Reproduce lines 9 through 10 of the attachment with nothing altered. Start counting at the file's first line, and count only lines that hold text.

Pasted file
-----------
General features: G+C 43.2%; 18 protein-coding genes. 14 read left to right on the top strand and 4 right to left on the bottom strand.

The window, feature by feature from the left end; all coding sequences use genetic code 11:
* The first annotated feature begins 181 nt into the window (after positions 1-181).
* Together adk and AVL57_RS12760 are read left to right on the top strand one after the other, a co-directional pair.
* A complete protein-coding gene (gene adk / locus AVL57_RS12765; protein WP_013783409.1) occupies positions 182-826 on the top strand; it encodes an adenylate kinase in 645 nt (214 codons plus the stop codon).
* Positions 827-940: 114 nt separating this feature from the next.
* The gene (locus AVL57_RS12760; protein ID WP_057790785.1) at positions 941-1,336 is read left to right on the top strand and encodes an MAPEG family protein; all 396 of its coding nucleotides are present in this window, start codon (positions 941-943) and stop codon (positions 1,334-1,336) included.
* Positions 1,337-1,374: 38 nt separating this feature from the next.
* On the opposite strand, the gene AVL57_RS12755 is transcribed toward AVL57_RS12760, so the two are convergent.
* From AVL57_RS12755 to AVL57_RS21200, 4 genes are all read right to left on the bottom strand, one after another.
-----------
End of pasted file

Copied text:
* On the opposite strand, the gene AVL57_RS12755 is transcribed toward AVL57_RS12760, so the two are convergent.
* From AVL57_RS12755 to AVL57_RS21200, 4 genes are all read right to left on the bottom strand, one after another.